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inkwell.vue.372 : Emily Gertz, From the Climate Talks in Copenhagen
permalink #0 of 132: Lisa Harris (lrph) Mon 21 Dec 09 15:41
    
We are so very fortunate to have our own Emily Gertz as our guest in the
Inkwell.vue for the next two weeks.  Emily is a freelance writer and just
now (early Monday morning) back from the Climate talks in Copenhagen.  She
is here to share with us her unique perspective on this historical event.
Here on The WELL, Emily is the host of the Science Fiction Television
conference.  Emily also can also be found around www.worldchanging.com.
Who, when, what, wha?, at: www.secretmuseum.com on the Internet.

Leading our discussion is Jacques Leslie.

Jacques Leslie started his journalism career as a foreign
correspondent, covering the Vietnam War for the Los Angeles Times. For
the last decade he has written narrative nonfiction on environmental
issues, focusing on water. His 2004 book, Deep Water: The Epic Struggle
Over Dams, Displaced People, and the Environment, won the J. Anthony
Lukas Work-in-Progress Award and was named one of the top science books
of the year by Discover Magazine. His last major magazine piece, a
Mother Jones cover story on the international environmental impacts of
China's economic growth, won three awards. He has attended one Kyoto
Protocol climate change conference, in Buenos Aires in 2004.


Thank you both for being here.
  
inkwell.vue.372 : Emily Gertz, From the Climate Talks in Copenhagen
permalink #1 of 132: the Zen of wooziness and delirium (jacques) Mon 21 Dec 09 20:06
    
Thank you, Lisa. I'm delighted to be here and looking forward to read
Emily's assessment of Copenhagen.

Emily, first of all, can you set the scene for us? Where in Copenhagen
did the conference take place? Did the city make an impact on the
proceedings, or would they have gone on more or less the same
regardless of where they were? Did you get any sense of what it meant
to Danes to have the talks there? Was it difficult to attend a
conference with so many people in the December cold?
  
inkwell.vue.372 : Emily Gertz, From the Climate Talks in Copenhagen
permalink #2 of 132: Emily J. Gertz (emilyg) Wed 23 Dec 09 05:25
    

Hi all.  Thank you for inviting me on here!

I'd like to mention that my web site coordinates have updated somewhat.  My
web site is www.emilygertz.com; secretmuseum.com is moribund at the moment,
sadly, although I have plans for it.

Also, I recently became a correspondent for OnEarth Magazine, writing
primarily for the website onearth.org.  If you go to
onearth.org/copenhagen, you'll find links to my Copenhagen coverage.  I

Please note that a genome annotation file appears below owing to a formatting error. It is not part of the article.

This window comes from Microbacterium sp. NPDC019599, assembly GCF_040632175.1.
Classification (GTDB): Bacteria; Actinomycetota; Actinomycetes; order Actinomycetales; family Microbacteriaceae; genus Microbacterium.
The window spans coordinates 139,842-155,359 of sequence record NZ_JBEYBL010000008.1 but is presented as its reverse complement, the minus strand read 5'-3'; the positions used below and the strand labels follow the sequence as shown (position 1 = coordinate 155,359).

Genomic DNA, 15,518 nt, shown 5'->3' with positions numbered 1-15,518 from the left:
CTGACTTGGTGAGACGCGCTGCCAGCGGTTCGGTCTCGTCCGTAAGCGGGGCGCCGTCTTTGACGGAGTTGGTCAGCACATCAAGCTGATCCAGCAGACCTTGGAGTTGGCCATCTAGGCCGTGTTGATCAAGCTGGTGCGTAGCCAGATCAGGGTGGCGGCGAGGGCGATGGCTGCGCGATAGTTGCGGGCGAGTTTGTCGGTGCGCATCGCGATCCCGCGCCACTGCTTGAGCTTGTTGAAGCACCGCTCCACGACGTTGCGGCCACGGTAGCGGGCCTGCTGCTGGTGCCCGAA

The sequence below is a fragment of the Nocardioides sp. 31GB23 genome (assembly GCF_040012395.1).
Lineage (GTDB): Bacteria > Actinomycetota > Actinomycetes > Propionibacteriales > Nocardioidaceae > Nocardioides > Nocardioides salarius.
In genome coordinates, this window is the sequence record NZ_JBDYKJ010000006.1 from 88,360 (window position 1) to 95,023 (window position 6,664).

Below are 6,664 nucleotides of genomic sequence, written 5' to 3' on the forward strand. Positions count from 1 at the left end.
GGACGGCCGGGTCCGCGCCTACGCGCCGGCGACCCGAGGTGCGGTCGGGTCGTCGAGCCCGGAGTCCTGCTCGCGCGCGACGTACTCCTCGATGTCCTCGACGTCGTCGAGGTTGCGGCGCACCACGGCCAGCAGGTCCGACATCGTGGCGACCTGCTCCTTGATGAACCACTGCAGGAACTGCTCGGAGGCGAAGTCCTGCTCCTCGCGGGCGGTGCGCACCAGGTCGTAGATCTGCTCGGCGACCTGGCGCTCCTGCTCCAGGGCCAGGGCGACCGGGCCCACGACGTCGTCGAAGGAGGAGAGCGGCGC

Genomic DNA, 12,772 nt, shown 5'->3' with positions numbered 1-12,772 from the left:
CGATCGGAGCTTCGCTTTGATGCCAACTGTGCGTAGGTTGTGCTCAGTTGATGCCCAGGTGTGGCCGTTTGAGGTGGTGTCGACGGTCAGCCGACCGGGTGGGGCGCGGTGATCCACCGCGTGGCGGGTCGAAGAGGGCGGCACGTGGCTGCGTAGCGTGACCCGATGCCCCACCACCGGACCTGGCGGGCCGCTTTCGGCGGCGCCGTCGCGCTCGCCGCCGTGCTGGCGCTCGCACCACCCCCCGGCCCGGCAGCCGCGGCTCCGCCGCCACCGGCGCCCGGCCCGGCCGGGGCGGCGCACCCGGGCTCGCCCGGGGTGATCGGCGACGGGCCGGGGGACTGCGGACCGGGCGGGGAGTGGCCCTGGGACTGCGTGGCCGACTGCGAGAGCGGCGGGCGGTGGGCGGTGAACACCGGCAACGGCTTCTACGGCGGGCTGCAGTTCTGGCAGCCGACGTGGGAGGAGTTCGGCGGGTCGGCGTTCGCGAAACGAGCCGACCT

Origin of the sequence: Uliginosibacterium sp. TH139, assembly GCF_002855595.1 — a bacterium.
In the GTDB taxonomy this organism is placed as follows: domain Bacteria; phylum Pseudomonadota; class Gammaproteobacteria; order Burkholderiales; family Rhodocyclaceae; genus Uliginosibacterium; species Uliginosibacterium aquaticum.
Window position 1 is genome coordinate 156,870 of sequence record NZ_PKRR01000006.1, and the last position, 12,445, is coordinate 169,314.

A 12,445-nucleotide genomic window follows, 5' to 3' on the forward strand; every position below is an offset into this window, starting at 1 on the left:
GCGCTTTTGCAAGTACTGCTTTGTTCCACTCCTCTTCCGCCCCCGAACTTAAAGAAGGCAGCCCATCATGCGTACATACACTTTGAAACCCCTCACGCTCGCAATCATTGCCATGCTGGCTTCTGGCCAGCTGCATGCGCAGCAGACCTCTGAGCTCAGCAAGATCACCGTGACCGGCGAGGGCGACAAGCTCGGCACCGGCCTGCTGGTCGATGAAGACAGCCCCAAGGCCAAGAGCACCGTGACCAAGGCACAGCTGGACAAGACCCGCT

have not been writing for Worldchanging for a few years, but was the
founding/lead blogger of globalwarming.change.org for around a year, from
August 2008 to October 2009.

Now on to the first round of questions:

The conference took place in a venue called the Bella Center -- essentially
your typical cavernous trade show space.  It's relatively new, has lots of
daylighting, meeting rooms ranging in size from large to ginormous, as well
as the kinds of spaces you can customize to your needs; for instance, one
huge area was devoted wholly to the press centre.

It is located east-south-east of central Copenhagen; around 15 minutes out
by the city's excellent Metro rail, in an area called Orestad.  I heard it
described as "suburban Copenhagen," and there is a lot of new development
there
  
inkwell.vue.372 : Emily Gertz, From the Climate Talks in Copenhagen
permalink #3 of 132: Emily J. Gertz (emilyg) Wed 23 Dec 09 05:41
    
It is very hard for me to assess how much of an impact the conference had on
the city, or the reverse, because essentially I just landed in Copenhagen at
the last minute to cover the talks.  Certainly there were a lot of events
going on around town that tied in explicitly or implicitly to COP15 -- a big
two week music festival in the center of the city, for instance.

Denmark has weaned itself off foreign oil since the oil shocks of the 1970s,
and now gets over half its energy from renewables sources; has a kick-ass
wind turbine industry; and has integrated conservation pretty well into
daily life of the citizenry, so it certainly sets an example for other
western nations of what they could do if they had the political will to go
low-carbon.

The most direct impact this had on the conference, or should I say the
attendees, was that we got two-week passes to the entire, greater Copenhagen
mass transit system, which includes intercity trains, the city Metro, a vast
network of train routes on the "S-tog" system, and a lot of buses.  The
entire system is clean, nothing apparently broken that I could see, and can
get you just about everywhere you want to go without ever stepping into a
taxi or a private vehicle for about 20 hours of the day.

It made me wince to compare it to the NYC transit system, which struggles in